It seems almost unbelievable that it’s taken Marvel 20 movies to feature a female lead, especially when Brie Larson makes it all look so effortless. Alongside a digitally de-aged Samuel L Jackson, she brings verve and charisma to what could easily have been a forgettable entry into the Marvel canon.
It’s a strange film, showing flashes of the wit and pathos that have become trademarks of Marvel’s cinematic universe, but it too often feels like a giant slice of exposition for films to come.
It starts a long time ago (the mid-1990s) in a galaxy far, far away, with Larson’s Kree warrior beset by strange nightmares about a past life. She spars with her pleasantly upbeat mentor Yon-Rogg (Jude Law), visits an Artificial Intelligence with the face of Annette Bening, and gets involved in an age-old skirmish between the Kree and their sworn enemies, the shape-shifting Skrull. It’s a bold opening gambit, all taking place half a universe removed from the core players in Marvel’s ever-expanding universe.
And it’s not one that pays any real dividends. It’s hard to care about these warring aliens, especially the green, rubbery Skrull, who are painted as villains from the get-go.
It’s bad enough when only Ben Mendelsohn’s oily Talos is on screen, but when a dozen or more Skrull show up, things start to resemble an episode of Star Trek: The Next Generation.
Matters improve exponentially when, after a mission gone awry, Larson’s character crash-lands into Earth’s very own Blockbuster video, circa 1995. Within minutes she runs into a youthful Nick Fury, then a rookie Shield agent with two working eyes, and what follows is a kind of odd-couple buddy movie in which we learn about the origins of both characters, including how Fury really got his eye-patch (spoiler: it’s not a Nazi hand grenade, as it was in the comics).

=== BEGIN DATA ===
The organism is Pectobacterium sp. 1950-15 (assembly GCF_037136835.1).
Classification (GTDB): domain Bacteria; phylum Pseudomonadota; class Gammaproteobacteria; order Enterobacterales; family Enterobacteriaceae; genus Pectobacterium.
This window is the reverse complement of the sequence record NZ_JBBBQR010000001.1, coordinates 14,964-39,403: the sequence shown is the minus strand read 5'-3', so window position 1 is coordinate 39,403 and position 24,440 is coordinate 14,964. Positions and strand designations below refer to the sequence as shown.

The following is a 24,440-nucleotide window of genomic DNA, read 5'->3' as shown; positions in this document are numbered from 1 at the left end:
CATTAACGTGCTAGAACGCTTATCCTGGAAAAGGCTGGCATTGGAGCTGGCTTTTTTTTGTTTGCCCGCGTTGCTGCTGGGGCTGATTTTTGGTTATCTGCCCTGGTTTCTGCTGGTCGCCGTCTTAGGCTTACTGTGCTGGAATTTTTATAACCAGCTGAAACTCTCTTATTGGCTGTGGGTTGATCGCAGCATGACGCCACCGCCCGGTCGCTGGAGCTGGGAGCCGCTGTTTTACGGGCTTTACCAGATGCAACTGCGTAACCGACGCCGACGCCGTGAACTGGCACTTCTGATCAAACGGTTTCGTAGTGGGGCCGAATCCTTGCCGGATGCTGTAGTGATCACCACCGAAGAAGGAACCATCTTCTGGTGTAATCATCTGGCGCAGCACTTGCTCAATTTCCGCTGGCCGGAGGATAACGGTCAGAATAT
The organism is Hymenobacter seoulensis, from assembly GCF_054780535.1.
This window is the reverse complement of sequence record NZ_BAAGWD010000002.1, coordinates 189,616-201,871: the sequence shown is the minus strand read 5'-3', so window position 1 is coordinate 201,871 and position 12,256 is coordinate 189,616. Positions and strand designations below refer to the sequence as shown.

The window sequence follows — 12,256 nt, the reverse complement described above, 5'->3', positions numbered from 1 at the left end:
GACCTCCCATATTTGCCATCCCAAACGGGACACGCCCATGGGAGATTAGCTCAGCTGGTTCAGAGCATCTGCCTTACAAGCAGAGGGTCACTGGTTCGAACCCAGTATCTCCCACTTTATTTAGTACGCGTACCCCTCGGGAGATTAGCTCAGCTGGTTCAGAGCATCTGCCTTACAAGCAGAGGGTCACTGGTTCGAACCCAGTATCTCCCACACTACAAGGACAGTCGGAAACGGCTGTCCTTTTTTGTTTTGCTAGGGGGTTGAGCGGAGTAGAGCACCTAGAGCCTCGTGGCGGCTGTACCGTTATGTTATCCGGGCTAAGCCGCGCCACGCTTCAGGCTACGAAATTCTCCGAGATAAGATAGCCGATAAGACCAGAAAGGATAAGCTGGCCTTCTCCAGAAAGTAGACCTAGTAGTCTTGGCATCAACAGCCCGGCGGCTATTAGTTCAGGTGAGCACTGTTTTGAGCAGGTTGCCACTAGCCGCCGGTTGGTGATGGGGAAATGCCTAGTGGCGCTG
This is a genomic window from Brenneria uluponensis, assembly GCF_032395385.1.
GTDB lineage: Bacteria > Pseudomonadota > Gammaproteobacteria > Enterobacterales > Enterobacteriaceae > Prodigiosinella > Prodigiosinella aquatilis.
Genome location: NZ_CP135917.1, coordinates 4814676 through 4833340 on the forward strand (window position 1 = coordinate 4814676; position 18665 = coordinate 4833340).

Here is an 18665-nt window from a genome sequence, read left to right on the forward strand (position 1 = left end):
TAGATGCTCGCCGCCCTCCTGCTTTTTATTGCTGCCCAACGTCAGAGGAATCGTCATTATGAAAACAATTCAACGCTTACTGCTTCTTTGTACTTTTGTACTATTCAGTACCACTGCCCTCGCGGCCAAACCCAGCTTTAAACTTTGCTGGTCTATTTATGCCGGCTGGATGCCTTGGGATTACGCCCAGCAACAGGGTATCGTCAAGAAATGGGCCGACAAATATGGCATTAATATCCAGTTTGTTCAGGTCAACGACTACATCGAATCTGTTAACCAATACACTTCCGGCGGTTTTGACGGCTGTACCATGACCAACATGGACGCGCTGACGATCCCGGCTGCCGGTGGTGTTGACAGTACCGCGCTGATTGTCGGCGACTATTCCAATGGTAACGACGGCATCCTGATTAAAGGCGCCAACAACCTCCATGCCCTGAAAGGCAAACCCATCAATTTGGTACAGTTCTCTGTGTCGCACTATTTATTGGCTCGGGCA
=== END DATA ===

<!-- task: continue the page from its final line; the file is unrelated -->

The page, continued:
The whole thing is written with children of the 90s firmly in mind, with a soundtrack featuring Hole, Garbage and No Doubt – something only Marvel, with its bottomless war chest, could afford – and jokes about dial-up internet and Windows 95.
Elsewhere there are echoes of the easy, staccato humour mined to such great effect in Guardians of the Galaxy, with po-faced aliens failing to understand humans’ dry sense of humour, and inflated warrior egos being bathetically punctured.
But a finale that shoots for high emotion falls a little flat, featuring the kind of world-saving action sequence that now feels rather old hat (although it would have been fairly spectacular in 1995). It’s also worth mentioning the teary send-off to Marvel legend Stan Lee, who stars in what will presumably be his final cameo.
Captain Marvel sits in the mid tier of the studio’s movies, not troubling Black Panther or Guardians of the Galaxy at the top of the tree, nor plumbing the depths of Iron Man 2 or Age of Ultron. But Larson is a revelation in the title role, and the prospect of her character gatecrashing the Avengers hegemony is one to savour.